Younger people in Texas and throughout the country are waiting longer to get married. This may mean that they have businesses, savings accounts and other assets that they would like to protect from the aftermath of a divorce. Therefore, millennials are more likely than previous generations to get prenuptial agreements. In recent years, the prenuptial agreement has shifted from being unromantic to an almost mandatory part of the marriage process.
Attitudes toward marriage have also changed in recent decades. In the 1970s, 80 percent of the population had gotten married by the time they were 30. By 2016, it took until age 45 for that same target to be hit. A study conducted by Allstate and the National Journal found that millennials would rather be financially secure before they got married. This increases the likelihood that they have savings or other assets to protect when they finally walk down the aisle.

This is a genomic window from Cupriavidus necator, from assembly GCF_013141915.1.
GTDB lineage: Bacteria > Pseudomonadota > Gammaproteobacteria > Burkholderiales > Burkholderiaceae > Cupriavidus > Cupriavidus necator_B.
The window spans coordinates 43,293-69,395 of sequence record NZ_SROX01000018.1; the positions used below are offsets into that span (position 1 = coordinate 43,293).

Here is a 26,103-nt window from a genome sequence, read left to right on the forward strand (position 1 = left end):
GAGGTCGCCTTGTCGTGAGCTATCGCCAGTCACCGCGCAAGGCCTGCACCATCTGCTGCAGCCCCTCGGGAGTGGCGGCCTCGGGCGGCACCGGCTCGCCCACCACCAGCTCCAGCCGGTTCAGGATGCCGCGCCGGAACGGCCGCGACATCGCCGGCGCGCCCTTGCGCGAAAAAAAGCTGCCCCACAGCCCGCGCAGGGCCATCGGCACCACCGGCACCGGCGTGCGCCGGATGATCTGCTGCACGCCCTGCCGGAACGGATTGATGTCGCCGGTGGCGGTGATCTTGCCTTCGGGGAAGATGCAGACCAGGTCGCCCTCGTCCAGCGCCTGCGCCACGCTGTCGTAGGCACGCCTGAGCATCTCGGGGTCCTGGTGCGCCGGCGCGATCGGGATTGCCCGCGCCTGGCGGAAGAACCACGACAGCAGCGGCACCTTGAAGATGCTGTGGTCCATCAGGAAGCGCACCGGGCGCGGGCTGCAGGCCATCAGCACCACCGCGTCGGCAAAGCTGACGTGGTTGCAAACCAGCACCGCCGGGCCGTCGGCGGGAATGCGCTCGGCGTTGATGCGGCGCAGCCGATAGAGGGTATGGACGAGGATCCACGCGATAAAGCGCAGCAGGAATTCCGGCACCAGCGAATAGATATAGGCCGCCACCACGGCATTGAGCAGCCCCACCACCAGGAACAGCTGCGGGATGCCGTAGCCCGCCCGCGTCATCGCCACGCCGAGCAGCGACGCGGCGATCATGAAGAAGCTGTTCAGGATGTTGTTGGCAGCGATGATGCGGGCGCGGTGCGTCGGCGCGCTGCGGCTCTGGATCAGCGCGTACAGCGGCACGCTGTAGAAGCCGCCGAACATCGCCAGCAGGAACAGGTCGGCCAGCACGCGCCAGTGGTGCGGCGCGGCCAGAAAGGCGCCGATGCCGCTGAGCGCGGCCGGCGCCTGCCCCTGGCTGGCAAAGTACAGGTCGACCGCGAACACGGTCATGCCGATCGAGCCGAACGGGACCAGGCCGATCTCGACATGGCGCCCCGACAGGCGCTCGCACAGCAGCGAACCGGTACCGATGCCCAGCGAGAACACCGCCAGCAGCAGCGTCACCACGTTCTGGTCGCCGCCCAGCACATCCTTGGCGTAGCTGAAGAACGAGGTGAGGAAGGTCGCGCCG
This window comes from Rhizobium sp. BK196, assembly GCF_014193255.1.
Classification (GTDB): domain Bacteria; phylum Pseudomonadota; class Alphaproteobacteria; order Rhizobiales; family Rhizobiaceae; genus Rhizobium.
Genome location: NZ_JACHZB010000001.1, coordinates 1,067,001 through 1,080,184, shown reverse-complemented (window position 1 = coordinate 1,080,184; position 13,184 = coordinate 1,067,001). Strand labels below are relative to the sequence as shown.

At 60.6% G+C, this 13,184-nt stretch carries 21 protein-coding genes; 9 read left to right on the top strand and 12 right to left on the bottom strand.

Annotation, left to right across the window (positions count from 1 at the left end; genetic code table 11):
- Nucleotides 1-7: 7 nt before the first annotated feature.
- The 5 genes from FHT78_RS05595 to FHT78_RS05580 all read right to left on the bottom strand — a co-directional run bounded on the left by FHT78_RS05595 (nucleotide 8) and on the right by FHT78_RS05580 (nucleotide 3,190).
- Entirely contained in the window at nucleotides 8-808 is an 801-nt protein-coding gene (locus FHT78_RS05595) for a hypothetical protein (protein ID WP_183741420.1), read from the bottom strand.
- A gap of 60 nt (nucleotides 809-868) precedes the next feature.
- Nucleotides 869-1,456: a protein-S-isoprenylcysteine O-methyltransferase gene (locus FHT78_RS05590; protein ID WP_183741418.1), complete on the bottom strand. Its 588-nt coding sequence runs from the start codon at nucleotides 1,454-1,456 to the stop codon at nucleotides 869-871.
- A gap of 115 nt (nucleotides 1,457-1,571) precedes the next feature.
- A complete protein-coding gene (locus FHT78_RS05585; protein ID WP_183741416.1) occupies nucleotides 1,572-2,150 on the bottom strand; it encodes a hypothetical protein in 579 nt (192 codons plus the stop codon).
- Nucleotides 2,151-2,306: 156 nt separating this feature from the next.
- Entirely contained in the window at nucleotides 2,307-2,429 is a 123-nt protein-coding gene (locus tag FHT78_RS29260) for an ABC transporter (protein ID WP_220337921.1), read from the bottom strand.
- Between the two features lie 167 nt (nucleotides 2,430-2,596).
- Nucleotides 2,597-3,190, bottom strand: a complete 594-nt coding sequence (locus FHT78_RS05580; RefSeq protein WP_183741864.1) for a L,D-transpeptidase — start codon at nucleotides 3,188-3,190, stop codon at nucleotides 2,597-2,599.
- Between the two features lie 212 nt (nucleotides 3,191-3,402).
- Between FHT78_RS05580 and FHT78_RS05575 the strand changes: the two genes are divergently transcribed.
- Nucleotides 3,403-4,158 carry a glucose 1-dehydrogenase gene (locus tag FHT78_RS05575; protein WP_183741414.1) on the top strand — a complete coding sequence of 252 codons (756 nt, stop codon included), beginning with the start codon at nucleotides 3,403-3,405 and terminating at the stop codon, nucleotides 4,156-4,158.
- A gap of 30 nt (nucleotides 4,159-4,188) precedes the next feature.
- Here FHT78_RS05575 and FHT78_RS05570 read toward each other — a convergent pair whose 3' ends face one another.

Prenuptial agreements have also become more important as an increasing number of women have joined the workforce. Today, only 14 percent of women stay home full-time, which is a decrease from 45 percent in 1975. Such agreements may also be helpful for those who have student loan or other debt as it can make it easier to keep personal debts separate in the event of a divorce.
The end of a marriage can bring many questions about dividing assets and liabilities that a couple may have. However, a prenuptial agreement may make it easier to answer those questions in an equitable and timely manner. An attorney may be able to review the agreement to ensure that it is valid. If it is, it will likely determine how assets are split or if either party is entitled to spousal support when the marriage officially ends.